ComNavOps has noted that the Navy’s LCS gun defense against small craft in the swarm scenario is ineffective. It appears that the Navy has also recognized this because they deleted the LCS’ Mk110 57 mm gun from the Zumwalt class in favor of a smaller 30 mm gun which they claimed was more effective and more lethal. Further proof of the gun’s ineffectiveness can be seen in early gun test videos intended to promote the gun but which actually show its ineffectiveness.
The main problem with the gun is the lightweight, airburst munition for the gun. The round generates a lot of shrapnel which can kill unprotected crew but has little actual stopping power on a boat. If a small craft is not stopped, the ship/gun cannot shift fire to the next target and while the ship/gun try to pound the target into stopping, all the remaining swarm boats continue their approach. To be fair, guns, in general, are ineffective in such a scenario. What is needed is a one-shot, one-kill weapon like a small, guided, fire-and-forget missile.
BAE Systems seems to have recognized the shortcoming of the Mk110 57 mm gun and has developed a new munition intended, specifically, for the small boat, anti-swarm scenario. The new munition is the ORKA (Ordnance for Rapid Kill of Attack Craft) Mk295 Mod 1 57 mm guided projectile.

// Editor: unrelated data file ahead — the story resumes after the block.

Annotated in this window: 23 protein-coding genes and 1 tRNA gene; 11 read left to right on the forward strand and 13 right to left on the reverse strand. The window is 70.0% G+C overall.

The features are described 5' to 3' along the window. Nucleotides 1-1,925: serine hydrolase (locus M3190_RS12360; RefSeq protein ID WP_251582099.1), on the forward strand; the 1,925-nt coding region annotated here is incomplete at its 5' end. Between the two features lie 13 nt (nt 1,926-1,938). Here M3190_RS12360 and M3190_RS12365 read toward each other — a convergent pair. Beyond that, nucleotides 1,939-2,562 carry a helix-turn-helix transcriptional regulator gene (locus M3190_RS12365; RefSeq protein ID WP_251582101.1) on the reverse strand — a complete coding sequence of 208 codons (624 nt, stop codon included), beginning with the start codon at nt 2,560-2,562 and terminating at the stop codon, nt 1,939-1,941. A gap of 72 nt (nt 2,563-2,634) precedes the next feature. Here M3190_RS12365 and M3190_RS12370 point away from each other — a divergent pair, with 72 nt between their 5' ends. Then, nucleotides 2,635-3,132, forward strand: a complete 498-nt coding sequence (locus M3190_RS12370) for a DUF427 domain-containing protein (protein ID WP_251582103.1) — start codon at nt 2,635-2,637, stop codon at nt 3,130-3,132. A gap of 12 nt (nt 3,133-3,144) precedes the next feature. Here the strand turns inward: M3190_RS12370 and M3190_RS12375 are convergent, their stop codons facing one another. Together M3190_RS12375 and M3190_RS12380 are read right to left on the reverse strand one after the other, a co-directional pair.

The projectile has a semi-active imaging seeker that can be laser guided or can seek its target autonomously by downloading an image of the target prior to firing (1). The data sheet suggests that the target image is cued from a designating laser (2). Guidance motive capability is accomplished via a system of four folding canards.
The round contains a bit over 200 g of PBX high explosive that delivers 1.4 kg of steel fragments (2). Fuzing modes are timed, proximity, or point detonation (1, 2).
Maximum range is cited as 10 km (2) versus the claimed 17 km range using the current Mk295 Mod 0 projectile.
BAE Systems claims that the projectile will accomplish a one-shot, one-kill efficiency. Note, however, that the burst mode is still the original weakness. Presumably, the claimed increase in lethality is attributed to the guided nature of the round with the hope being that the round will burst in closer proximity to the target and thus prove more lethal. Alternatively, the point detonation fuze mode might provide disabling hits but I don’t think the odds of hitting a small, high speed, maneuvering target are very great, even with a degree of guidance/seeking.
Without seeing a demonstration or some other proof, I conclude that the new, guided projectile will have only a marginally better performance and will still be totally ineffective in the anti-swarm scenario. Still it’s small step in the right direction, I suppose.
(1)Navy Recognition website,
(2)BAE Systems website, data sheet,